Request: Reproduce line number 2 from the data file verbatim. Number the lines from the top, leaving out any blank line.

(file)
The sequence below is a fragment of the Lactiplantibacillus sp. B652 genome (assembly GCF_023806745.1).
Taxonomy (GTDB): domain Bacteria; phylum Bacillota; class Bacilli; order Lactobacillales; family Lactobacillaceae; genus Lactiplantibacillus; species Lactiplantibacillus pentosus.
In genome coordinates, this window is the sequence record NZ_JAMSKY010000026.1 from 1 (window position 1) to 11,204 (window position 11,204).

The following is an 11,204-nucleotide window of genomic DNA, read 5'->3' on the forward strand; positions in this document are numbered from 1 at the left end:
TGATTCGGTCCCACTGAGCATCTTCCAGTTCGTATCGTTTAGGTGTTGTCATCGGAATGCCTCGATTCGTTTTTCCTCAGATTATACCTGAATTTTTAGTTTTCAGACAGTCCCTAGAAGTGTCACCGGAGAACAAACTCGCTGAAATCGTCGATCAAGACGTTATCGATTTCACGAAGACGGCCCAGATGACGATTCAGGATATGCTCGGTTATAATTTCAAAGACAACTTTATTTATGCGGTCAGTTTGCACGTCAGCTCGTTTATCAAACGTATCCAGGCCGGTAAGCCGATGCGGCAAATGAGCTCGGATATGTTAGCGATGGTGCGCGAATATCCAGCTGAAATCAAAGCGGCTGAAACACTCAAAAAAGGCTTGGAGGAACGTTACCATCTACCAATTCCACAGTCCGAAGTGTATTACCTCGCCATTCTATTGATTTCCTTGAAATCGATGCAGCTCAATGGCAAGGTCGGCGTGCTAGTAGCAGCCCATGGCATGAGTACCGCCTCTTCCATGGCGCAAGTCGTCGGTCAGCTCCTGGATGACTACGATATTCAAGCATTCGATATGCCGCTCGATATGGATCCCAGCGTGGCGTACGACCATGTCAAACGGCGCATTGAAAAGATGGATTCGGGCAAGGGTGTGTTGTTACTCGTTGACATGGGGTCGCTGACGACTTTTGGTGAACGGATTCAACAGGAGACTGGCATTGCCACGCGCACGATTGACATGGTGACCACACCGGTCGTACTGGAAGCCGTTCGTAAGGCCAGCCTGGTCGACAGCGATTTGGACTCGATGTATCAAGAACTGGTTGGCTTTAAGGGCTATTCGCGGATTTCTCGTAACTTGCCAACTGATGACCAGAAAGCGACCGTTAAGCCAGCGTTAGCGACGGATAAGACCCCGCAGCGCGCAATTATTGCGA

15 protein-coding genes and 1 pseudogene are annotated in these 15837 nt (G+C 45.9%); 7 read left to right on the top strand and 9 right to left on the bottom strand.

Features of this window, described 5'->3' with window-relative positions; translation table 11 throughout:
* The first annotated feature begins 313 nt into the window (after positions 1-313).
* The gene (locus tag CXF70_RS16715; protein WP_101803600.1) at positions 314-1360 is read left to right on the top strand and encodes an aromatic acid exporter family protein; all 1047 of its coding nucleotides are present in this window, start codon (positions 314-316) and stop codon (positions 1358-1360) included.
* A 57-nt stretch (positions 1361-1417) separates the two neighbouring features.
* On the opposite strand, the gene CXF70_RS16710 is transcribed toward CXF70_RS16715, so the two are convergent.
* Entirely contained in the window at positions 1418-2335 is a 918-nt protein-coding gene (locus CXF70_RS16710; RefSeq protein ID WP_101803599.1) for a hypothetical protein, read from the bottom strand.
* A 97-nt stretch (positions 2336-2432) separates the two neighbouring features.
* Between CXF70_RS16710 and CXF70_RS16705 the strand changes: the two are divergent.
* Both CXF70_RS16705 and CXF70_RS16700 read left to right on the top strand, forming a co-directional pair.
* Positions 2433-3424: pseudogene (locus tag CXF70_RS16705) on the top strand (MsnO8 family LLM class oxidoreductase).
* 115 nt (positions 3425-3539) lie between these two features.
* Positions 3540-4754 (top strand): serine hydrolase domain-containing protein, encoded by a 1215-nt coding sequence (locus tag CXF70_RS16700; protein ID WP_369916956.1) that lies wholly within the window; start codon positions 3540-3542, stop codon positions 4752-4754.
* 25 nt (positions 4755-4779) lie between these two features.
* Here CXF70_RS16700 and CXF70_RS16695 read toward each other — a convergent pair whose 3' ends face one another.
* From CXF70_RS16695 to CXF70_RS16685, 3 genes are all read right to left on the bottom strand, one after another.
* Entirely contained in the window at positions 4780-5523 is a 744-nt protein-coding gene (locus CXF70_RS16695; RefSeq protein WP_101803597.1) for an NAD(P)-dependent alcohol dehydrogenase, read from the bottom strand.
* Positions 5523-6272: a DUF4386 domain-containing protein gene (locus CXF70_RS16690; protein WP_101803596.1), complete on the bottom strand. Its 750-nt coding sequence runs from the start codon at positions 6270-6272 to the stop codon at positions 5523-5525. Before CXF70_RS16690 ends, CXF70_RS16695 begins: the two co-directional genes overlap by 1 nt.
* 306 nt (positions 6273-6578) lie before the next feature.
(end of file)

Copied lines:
Taxonomy (GTDB): domain Bacteria; phylum Bacillota; class Bacilli; order Lactobacillales; family Lactobacillaceae; genus Lactiplantibacillus; species Lactiplantibacillus pentosus.